Dame Lowell Goddard, Donald Trump, and thoughts on Leadership Selection

 

Nigel Farage

The New Zealand Judge, Dame Lowell Goddard, prompted controversy when she was selected to head the politically sensitive investigation into child abuse over English candidates. That decision, and then her own to withdraw, invite questions about leadership selection

Selection of course, rather than election, although the selection process is made by our elected representatives. This distinction that seemed to have passed by Nigel Farage, in his often-repeated remarks about non-elected officials in the citadels of the Evil Empire in Brussels and Strasbourg.)

Exclusion criteria

One of the exclusion criteria was any whiff of a conflict of interest. This ended the appointment of the otherwise eminently suitable Baroness Butler-Sloss , as well as that of her successor, Dame Fiona Woolf:

The inquiry was set up to investigate allegations made against local authorities, religious organisations, the armed forces and public and private institutions in England and Wales, as well as people in the public eye.

It will be conducted on a statutory basis – meaning it has the power to compel witnesses to give evidence.

Baroness Butler-Sloss stood down as chairwoman in July 2014 following questions over the role played by her late brother, Lord Havers, who was attorney general in the 1980s.

Her replacement Dame Fiona Woolf resigned following questions over her links to establishment figures.

There is nothing like a Dame

There seems to have been absurd limitations to the selection in the first place.  Might there have been exclusion of male candidates, or of anyone not yet ennobled?

Even the Female members of the House of Lords chosen turned out to have possible conflicts of interest through personal connections.  Hence the (reluctant) choice of a dame from a safe distance in the antipodes. (I decided against using as title for this post, There is nothing like a dame).

Clearly there is something seriously wrong about the selection process. Perhaps our political leaders had too little time to think through the process.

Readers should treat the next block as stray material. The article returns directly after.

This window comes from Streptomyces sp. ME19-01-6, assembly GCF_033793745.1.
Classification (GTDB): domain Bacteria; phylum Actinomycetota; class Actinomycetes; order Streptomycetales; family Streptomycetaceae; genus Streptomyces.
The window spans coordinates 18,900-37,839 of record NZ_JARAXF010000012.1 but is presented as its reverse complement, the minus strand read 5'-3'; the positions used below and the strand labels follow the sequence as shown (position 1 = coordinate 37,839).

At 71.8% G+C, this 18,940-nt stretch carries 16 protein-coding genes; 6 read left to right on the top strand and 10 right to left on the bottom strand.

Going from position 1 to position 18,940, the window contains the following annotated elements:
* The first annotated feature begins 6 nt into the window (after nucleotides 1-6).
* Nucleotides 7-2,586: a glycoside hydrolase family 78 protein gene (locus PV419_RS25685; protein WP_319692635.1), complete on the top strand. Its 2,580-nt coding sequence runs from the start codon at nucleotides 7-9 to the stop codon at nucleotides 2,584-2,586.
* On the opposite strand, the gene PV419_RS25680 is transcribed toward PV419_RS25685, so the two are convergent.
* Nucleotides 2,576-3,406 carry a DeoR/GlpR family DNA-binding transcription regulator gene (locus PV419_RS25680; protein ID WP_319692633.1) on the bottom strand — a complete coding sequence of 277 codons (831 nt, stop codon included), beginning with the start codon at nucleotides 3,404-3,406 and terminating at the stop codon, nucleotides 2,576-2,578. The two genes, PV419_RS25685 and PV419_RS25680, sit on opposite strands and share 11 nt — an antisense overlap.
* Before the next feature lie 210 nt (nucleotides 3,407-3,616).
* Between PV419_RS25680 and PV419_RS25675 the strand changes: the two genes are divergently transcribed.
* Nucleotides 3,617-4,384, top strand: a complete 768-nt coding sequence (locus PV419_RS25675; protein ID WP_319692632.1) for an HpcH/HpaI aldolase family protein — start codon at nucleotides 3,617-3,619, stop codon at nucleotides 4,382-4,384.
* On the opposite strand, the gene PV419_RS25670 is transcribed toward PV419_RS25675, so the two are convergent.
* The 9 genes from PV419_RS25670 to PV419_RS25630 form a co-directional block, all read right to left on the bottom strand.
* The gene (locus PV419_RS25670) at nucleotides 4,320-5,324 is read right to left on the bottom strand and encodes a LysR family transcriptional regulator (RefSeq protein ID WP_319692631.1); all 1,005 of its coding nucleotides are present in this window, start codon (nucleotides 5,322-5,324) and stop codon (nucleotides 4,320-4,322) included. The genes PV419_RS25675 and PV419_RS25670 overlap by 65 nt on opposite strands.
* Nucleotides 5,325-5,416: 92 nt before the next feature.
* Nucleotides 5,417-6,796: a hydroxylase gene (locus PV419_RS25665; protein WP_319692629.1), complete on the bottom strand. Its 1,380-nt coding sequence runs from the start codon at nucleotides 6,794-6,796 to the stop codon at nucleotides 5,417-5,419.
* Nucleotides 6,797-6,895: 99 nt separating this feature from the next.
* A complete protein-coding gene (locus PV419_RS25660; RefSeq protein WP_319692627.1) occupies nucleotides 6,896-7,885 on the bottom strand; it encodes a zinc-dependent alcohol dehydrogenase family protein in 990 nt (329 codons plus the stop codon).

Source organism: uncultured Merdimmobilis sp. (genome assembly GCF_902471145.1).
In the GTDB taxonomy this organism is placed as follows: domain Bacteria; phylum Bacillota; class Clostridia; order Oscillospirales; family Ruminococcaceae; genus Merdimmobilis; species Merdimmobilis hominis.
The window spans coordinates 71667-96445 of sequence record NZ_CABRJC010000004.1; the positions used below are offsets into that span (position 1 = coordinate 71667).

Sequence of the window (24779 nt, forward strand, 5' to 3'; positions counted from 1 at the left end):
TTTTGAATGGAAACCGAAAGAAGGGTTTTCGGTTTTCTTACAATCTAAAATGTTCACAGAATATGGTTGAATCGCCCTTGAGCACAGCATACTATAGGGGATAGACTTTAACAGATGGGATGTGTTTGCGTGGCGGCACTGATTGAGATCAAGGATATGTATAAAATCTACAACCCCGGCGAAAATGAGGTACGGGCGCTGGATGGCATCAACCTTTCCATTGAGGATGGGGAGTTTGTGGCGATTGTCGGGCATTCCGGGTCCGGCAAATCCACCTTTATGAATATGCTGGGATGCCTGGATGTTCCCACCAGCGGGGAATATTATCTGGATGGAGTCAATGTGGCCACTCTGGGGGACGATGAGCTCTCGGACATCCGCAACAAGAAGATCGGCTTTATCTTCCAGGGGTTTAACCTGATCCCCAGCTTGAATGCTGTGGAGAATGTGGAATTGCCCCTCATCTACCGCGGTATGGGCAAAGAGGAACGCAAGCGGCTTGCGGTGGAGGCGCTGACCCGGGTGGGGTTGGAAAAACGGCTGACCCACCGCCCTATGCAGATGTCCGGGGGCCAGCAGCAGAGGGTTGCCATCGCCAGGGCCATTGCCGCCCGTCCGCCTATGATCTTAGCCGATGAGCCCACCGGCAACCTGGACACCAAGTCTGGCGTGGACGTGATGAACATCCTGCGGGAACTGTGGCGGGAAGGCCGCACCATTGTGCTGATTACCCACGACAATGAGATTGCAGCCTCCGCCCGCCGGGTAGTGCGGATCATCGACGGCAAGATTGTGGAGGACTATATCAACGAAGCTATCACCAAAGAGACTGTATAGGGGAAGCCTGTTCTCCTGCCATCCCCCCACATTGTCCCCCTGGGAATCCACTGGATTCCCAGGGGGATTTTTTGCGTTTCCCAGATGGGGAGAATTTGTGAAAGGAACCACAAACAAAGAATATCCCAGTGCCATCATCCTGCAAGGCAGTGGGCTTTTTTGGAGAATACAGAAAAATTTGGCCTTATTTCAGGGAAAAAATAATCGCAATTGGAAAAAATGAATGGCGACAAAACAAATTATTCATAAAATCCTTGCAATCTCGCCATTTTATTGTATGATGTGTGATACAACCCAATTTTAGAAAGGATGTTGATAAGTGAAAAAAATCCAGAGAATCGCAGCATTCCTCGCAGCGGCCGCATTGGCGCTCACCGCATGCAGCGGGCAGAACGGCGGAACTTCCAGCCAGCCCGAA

Long-time subscribers to LWD, as well as students I have taught, will know my enthusiasm for escaping from leadership dilemmas by application of creative thinking. How about accepting and making transparent ‘possible vested interests’? What about extending the field to commoners, or even royals if any has time to spare, in their packed diaries.

Might males be at least considered? Of course, as Donald Trump and his committed supporters might well argue, there is no need to exclude those with lack of appropriate experience.

Why not a journalist?

A discussion between Nicky Campbell and an investigative journalist this morning on BBC 5 Live concentrated mainly on the iniquitous behaviour of the departing Chairperson. “I think she’s been taking us for a ride” the interviewer saidi ndignantly.

He did outline the skills required for a leader of this particular inquiry. He made it sound like something suited for the skills of, well, an investigative journalist. Or maybe a retired academic.

I will not be putting my name forward.

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One Response to Dame Lowell Goddard, Donald Trump, and thoughts on Leadership Selection

  1. Frank Jackson says:

    Dame Lowell Goddard is part of the New Zealand judiciary who have a history of covering up child sex crimes. I should know – when our under age child was victim of sex crimes committed by a gang in Auckland, the NZ judiciary gagged our whole family in order to cover up. http://bit.ly/ourNZexperience

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